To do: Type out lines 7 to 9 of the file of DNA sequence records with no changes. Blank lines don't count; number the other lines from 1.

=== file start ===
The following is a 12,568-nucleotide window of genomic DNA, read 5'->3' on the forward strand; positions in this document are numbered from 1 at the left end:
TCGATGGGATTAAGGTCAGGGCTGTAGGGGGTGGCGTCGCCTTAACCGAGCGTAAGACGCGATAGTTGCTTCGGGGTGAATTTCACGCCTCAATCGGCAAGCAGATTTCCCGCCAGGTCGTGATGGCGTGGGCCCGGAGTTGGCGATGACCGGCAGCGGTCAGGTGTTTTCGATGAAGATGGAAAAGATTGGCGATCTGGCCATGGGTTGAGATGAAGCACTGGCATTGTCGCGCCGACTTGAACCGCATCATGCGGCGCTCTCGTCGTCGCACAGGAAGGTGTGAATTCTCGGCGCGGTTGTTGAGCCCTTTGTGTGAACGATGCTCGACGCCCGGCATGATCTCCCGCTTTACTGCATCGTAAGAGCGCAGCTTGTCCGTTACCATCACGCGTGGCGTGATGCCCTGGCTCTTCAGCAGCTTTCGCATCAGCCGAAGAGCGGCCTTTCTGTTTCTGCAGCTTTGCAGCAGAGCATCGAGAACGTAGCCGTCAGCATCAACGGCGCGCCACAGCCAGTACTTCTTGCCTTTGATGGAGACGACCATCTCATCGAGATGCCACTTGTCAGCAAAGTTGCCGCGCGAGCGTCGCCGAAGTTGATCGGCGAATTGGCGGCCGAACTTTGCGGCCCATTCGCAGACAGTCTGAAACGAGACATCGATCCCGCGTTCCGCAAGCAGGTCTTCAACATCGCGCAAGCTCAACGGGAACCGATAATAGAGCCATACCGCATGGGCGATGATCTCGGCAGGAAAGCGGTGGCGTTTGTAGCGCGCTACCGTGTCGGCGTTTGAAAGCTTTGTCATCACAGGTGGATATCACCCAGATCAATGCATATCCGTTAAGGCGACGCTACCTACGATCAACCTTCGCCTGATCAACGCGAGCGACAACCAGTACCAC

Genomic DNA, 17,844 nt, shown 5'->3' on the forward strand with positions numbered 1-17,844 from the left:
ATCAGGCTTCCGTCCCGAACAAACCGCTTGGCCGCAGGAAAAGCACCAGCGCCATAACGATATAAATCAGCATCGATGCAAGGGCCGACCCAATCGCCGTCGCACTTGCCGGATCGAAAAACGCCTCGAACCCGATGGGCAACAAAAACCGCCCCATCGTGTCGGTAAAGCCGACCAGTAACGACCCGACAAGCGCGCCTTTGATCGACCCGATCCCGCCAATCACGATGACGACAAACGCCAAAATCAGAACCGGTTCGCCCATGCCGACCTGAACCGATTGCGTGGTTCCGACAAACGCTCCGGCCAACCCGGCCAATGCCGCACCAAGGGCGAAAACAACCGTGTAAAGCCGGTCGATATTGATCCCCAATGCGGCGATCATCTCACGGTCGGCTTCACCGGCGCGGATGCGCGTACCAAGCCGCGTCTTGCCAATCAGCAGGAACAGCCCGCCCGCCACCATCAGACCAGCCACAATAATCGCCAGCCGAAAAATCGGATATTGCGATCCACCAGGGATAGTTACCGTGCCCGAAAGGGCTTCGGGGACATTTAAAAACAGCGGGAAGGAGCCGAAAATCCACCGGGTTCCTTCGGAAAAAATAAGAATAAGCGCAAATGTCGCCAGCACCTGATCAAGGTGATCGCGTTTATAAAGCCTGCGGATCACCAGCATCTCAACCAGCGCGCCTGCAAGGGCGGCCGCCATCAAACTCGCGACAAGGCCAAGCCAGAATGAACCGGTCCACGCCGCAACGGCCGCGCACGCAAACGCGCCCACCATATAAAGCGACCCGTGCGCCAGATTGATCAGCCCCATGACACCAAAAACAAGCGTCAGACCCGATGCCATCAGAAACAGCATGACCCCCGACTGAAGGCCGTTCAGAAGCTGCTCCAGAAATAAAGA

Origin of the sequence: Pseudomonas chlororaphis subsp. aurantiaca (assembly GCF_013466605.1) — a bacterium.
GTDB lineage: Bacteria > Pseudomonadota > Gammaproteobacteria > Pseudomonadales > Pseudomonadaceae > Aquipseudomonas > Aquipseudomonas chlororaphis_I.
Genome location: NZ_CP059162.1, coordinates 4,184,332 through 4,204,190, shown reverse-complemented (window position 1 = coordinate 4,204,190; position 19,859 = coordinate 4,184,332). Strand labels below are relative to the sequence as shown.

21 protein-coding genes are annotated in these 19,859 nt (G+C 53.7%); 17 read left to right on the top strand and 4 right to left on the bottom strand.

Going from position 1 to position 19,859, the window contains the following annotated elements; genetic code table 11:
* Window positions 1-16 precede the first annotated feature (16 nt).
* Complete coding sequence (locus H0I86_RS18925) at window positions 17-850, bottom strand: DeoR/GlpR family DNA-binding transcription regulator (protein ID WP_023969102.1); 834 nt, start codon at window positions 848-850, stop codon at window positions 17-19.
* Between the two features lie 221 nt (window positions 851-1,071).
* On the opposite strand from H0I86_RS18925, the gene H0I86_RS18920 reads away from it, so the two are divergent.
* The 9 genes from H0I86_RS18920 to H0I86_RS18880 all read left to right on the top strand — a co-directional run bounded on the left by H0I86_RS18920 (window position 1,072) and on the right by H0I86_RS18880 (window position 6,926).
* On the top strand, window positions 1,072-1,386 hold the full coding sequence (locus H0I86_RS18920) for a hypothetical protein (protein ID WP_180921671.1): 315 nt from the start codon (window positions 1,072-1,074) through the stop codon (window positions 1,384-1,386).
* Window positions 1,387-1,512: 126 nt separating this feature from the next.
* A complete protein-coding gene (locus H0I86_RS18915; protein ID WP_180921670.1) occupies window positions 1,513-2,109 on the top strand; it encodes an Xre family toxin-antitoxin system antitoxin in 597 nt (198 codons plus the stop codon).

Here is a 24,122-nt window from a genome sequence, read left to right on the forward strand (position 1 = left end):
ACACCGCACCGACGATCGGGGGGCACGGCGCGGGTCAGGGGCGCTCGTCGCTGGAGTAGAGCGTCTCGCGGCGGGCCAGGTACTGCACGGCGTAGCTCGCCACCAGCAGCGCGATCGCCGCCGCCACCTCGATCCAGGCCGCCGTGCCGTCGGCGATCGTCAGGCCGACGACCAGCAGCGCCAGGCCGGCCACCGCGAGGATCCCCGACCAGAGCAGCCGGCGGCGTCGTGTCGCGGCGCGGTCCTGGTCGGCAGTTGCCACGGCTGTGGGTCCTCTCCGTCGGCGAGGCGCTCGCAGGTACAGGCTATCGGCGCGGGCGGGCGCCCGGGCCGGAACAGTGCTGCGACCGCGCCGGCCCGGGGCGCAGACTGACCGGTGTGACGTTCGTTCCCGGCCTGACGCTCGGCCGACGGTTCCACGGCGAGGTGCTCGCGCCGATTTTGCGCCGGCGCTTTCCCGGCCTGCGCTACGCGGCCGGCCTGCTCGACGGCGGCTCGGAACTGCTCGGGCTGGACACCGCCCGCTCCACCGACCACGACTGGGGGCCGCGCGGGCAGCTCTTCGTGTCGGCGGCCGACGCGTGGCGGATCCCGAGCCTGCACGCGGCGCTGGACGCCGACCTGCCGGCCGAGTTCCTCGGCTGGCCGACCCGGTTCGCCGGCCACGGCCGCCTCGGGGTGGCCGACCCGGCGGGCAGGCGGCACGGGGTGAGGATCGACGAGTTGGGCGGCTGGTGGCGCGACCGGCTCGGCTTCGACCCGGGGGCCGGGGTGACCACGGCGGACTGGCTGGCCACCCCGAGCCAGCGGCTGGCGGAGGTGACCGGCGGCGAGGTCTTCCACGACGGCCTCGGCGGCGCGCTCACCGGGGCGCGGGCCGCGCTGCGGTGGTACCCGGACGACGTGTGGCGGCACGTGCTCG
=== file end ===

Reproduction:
Genome location: NZ_CP059162.1, coordinates 4,184,332 through 4,204,190, shown reverse-complemented (window position 1 = coordinate 4,204,190; position 19,859 = coordinate 4,184,332). Strand labels below are relative to the sequence as shown.

21 protein-coding genes are annotated in these 19,859 nt (G+C 53.7%); 17 read left to right on the top strand and 4 right to left on the bottom strand.

Going from position 1 to position 19,859, the window contains the following annotated elements; genetic code table 11: